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6.7L Power Stroke Diesel 2011-current Ford Powerstroke 6.7 L turbo diesel engine
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does the 6.7 have a fuel heater?

 
  #46  
Old 01-25-2019, 07:33 AM
radium
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No it's okay still added to your truck while you're driving it will mix around in the tank that's how it works. it won't help you if you freeze then you need the terrible 911 which I've used many of time myself LOL as a matter of fact my Ford dealer even in put it in my truck when they couldn't get it to start .
 
  #47  
Old 01-28-2019, 09:05 AM
wildbranch
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I've gotten a couple of email that I can't seem to reply to. I also have a thread going on a tractor forum about the gelling problem. I'm going to post a couple of replies. What it comes down to, doesn't seem to make a difference what additive you use, what it does depend on is where your fuel is coming from and how they are treating it. This guy delivers diesel etc, knows his suppliers, problem is other than the good one, won't name the bad one.

"This is the answer, one of our main suppliers is on THEIR third winter with no kero blending (only a cold flow additive) and I'm on MY third winter of having to stop and drop straight clear kero to fix the problems that it causes for our customers." problem is I can put this into my tractor which I did yesterday, not so my truck and I can't find #1 diesel.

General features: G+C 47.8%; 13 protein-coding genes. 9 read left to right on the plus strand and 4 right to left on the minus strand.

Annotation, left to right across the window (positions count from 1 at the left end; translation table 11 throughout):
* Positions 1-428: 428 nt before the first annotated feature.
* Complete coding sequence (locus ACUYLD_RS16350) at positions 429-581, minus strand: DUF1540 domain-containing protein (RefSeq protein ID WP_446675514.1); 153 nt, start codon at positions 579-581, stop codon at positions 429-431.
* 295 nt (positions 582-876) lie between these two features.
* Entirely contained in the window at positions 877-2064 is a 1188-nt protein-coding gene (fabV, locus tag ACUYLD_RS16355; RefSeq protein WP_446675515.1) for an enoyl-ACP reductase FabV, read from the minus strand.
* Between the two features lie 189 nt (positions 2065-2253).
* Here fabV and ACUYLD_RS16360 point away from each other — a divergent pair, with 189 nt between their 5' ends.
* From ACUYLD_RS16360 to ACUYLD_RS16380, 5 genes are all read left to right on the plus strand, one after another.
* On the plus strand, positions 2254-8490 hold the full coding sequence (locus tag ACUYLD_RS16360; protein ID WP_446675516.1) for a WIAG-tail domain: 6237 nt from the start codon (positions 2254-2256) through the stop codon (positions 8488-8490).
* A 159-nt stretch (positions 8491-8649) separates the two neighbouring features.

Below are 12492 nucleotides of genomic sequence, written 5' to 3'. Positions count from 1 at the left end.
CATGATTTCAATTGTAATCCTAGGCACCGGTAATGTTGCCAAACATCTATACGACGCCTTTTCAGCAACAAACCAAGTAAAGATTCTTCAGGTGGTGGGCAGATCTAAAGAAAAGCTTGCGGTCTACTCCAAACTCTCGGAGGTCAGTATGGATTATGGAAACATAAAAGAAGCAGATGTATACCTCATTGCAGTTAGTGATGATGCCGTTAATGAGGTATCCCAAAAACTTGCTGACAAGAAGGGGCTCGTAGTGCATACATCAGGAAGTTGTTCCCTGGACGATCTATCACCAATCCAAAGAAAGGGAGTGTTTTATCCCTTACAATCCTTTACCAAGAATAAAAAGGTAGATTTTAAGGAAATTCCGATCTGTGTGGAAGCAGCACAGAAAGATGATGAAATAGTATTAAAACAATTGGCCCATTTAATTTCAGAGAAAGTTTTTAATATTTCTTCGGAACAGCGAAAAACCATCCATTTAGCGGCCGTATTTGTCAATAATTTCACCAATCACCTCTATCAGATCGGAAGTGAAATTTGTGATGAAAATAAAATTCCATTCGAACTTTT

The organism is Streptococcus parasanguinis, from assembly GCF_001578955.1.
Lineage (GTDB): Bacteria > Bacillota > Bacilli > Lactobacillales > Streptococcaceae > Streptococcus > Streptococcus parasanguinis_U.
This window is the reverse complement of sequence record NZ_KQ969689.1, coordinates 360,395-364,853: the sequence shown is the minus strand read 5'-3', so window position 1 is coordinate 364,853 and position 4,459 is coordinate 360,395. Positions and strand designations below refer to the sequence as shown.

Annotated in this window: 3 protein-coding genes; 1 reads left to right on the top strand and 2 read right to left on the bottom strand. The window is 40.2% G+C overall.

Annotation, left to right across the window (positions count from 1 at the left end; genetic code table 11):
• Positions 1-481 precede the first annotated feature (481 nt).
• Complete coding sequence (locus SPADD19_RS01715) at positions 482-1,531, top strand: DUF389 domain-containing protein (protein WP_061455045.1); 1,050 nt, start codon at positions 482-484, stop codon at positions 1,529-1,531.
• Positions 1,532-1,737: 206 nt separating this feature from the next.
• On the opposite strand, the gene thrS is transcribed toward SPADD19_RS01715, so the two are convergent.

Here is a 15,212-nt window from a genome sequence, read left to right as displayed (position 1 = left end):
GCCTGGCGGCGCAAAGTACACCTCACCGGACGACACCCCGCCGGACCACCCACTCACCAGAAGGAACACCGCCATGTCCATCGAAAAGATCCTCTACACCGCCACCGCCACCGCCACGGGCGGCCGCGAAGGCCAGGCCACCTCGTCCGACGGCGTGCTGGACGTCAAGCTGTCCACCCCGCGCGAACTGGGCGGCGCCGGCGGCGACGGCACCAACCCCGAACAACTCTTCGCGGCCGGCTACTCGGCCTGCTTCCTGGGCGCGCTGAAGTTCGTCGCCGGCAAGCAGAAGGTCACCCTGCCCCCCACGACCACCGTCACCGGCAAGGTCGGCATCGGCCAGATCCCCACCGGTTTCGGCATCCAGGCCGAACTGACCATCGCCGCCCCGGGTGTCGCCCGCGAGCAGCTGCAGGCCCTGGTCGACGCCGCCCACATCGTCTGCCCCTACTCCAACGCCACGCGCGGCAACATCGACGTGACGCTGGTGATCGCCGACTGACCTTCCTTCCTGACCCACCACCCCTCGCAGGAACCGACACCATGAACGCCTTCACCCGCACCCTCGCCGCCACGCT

"1. We generally get this question more often from heating oil customers with an outside tank, "what temp can I still use straight #2 fuel oil, 15-20 degrees and then you'll start having problems. #2 is #2 whether it's heating oil or diesel.
2. According to my suppliers #1 diesel is straight kerosene, but I've had this argument on here before by others who beg to differ.
3. Typically around here they start with 10% early November and increase from there depending on the temps. I've seen it as high as 40% kero when temps get as cold as we've seen here right now. The last email I received from my better supplier has them at 30%, but I have a new rep for them and he's not so quick to let me know.
4. Yes, it actually more important when using "winter" blended diesel because it adds much needed lubricity."

"Up here above your state B20 is the cut off, anything above that they have to label it, but B20 is the enemy. Last winter we were swamped with calls from townships about problems they were having with their diesel supplier giving them B20 diesel, we even helped out where we could but awarded bids are contracts so I am limited as too how much I can help without over stepping boundaries from a legal aspect. Most learned from that experience last winter and now put the wording in the bid "nothing more than B5".

FWIW-all #2 marketed in the US is at least B2 but anything B5 and higher has to be known to us when we purchase it at a terminal. "

so according to this same person, but I think it's typo, they don't have to label bio until 20%. now the additives I have all say if bio double the dose, but I started doing that last year and still gelled up, so I have to assume that I'm getting the winter blend with additives and no #1 diesel. So you may be fine today, but may gell up the next time you fill up depending on the supplier. Now in NY people have reported Byrne dairy, speedway, as chains that appear to not be mixing in #1 diesel. I will find out this week if the #1 in the tractor keeps it from gelling. You just can't make this stuff up.
 
 


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